By Planboksbok at the Flashback forum.
Now, as our thread runs in low gear through the holiday season, and as our aces at the offices of the country’s prosecution authority hopefully get their act together and undertake their intrepid journey to faraway London to interrogate Julian Assange, perhaps we have some time to reflect on a few things.
Such as whether the agreement between Sweden and Ecuador will be ready by the time they journey out again. For such an agreement is required for almost all countries outside the EU in order to interrogate for criminal proceedings at an embassy or in another country.
This bit about an agreement being required: most of us already knew. Certainly most people working with law already knew. But sadly Marianne Ny did not. She evidently thought it was peachy enough to reach an agreement between herself and the accused’s Swedish attorneys!
Then too she sent her assistant Ingrid Isgren, police interrogator Cecilia Redell, and press representative Karin Rosander, all three, on a win or lose adventure, despite not having received Ecuador’s go-ahead.
Yes, what a stupid and incompetent person Marianne Ny seems to be. Although there’s of course the possibility that she’s playing dumb in order to make it look like she’s trying to get a hearing but failing oh so miserably – who knows what’s most likely there.
Ever since Julian Assange reported to the London police back in December 2010, almost five years ago, he’s made it patently clear that he wants to be interrogated. Julian’s attorneys and his representatives at the Ecuadorean Embassy have done the same many times. Marianne Ny’s cute little lapdog ‘Anonymare’ at the Flashback forum keeps claiming that this isn’t true, but we all know it is, and as we all know by now, the lapdog ‘Anonymare’ functions as Marianne Ny’s parrot in the forum – and of course has never been able to back up a single claim.
What’s more interesting is why Marianne Ny has categorically refused to interrogate Julian Assange in London. Marianne Ny is not only a prosecutor – she’s also the prosecutor who overruled the decision of a chief prosecutor in Stockholm who’d already closed the case, she’s also the prosecutor who decided to reopen the case and also appoint herself the new chief investigative officer, and she’s also the prosecutor who not only resumed the case but extended it with an additional five (5) new accusations – this without anything at all having been added to the investigation.
Marianne Ny didn’t want to interrogate Julian Assange right away, didn’t want to give the suspect a chance to tell his version of events, someone who’d been accused of rape and other things and who’d been portrayed as such in the world’s media. Oh no – Marianne Ny showed she thinks it’s more important to hear what Sofia’s colleagues at work think, people who’ve never even met Julian Assange, more important to hear what AA’s friends and acquaintances heard from AA about Julian Assange – things such as not showering and not flushing the toilet at nighttime. To Marianne Ny, hearsay like this from third parties is far more important than testimony from a principal witness.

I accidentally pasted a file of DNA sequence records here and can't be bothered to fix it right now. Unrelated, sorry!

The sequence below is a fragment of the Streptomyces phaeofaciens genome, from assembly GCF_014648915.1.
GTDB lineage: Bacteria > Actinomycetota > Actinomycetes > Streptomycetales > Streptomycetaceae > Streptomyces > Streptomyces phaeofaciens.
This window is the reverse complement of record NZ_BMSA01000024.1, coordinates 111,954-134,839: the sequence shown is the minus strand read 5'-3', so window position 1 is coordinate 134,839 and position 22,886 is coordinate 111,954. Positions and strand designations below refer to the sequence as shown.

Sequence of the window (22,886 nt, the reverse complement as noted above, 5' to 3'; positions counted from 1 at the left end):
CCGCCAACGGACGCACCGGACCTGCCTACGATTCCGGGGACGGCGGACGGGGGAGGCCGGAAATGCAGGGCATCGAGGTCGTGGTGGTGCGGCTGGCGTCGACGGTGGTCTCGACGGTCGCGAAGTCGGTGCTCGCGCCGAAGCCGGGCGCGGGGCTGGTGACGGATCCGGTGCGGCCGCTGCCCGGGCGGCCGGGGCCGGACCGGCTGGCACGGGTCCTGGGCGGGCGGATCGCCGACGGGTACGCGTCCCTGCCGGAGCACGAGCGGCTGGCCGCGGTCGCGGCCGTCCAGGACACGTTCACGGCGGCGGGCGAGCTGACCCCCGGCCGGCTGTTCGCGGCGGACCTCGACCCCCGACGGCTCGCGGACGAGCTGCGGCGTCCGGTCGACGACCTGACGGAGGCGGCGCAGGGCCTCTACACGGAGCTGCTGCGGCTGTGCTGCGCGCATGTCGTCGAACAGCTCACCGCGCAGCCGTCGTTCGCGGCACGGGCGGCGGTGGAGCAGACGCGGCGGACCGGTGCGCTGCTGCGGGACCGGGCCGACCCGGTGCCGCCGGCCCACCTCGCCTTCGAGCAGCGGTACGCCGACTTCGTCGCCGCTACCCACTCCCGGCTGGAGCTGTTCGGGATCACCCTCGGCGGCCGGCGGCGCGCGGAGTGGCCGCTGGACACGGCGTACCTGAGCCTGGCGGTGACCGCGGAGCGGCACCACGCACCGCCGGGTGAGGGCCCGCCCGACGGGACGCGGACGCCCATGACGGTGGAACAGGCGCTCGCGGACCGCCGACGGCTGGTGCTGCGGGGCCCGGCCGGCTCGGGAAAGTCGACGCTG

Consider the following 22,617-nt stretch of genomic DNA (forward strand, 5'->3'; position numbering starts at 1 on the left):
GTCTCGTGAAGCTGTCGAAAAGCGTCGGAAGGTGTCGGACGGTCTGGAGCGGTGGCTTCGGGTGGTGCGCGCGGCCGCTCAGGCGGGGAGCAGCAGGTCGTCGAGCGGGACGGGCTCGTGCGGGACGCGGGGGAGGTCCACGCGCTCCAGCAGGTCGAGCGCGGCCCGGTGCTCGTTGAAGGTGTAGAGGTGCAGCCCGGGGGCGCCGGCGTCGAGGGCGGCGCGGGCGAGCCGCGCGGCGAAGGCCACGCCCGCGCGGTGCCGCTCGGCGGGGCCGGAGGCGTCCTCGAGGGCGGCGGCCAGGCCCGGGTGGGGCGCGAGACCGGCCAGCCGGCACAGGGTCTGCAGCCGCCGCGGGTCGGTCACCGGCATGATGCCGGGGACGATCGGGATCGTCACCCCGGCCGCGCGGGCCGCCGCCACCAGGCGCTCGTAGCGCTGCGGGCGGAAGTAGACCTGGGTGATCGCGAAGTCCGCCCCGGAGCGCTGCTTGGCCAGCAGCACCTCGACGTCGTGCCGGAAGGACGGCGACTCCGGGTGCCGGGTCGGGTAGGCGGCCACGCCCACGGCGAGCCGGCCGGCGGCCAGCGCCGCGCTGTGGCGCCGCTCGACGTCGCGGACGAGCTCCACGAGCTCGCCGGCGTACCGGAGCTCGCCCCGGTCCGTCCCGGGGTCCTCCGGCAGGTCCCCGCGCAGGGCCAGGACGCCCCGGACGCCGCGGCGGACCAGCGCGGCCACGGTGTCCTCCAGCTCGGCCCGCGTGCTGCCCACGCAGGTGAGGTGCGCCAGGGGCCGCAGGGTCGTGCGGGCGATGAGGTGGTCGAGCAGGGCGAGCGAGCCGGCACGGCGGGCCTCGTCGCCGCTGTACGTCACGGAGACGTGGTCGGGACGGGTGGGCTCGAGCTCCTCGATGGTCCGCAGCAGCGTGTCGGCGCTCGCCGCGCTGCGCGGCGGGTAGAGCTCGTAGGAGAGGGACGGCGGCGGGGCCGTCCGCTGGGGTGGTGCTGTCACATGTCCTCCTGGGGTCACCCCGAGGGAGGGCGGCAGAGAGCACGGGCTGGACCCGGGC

And where did her ‘flight risk’ and ‘obstruction of justice’ get off to? The things that were ever so important before, so she could request full restrictions on incarceration, things that became the main justification for requesting a warrant in the first place? The prosecutor who let her precious prey slip through her fingers before she tried to close the trap?
The word ‘promptly’ occurs frequently in legal texts dealing with the rules and regulations governing prosecutorial work. ‘Promptly’ – appropriate when describing Eva Finné’s actions when, after only a few hours, she quashed the arrest of Julian Assange. ‘Promptly’ – appropriate when describing how Eva Finné closed the main part of the Assange case after a mere three days. ‘Promptly’ – again appropriate when describing how Eva Finné closed the entire case after a mere five days. And ‘promptly’ is appropriate to describe how Eva Finné managed to interrogate Julian Assange about the misdemeanour part within ten days.
But to describe anything done by Marianne Ny with the word ‘promptly’ is to grossly mislead. Marianne Ny has consistently refused to interrogate Julian Assange in London because it’d be detrimental to her outstanding investigative work. Everyone knows that it’s the duty of Marianne Ny – and only Marianne Ny – to further the investigation, but no one thinks she’s done that, not even the Court of Appeal or the Supreme Court of the country.
On the contrary: both courts saw that the case had stalled, and both wondered why Marianne Ny hadn’t tried other means to move it forward. They both found that there were, under the circumstances, good reasons to quash the warrant, but concluded that in the public interest, the case should be (at last) moved forward by Marianne Ny. And Marianne Ny was of course by now promising that she’d interrogate Julian Assange in London…
So we’re forced to conclude that, in practice, a Swedish prosecutor has the means to arbitrarily detain anyone and then do absolutely nothing for as long as she wants – and should a court of appeal or even the supreme court ask her what’s going on, she can just tell them ‘oh yes of course I’ll get around to that in due time’, and then she’s spared egg on her face from them overruling her and quashing her warrant.
This is outrageous, mind-boggling. Can’t someone review this?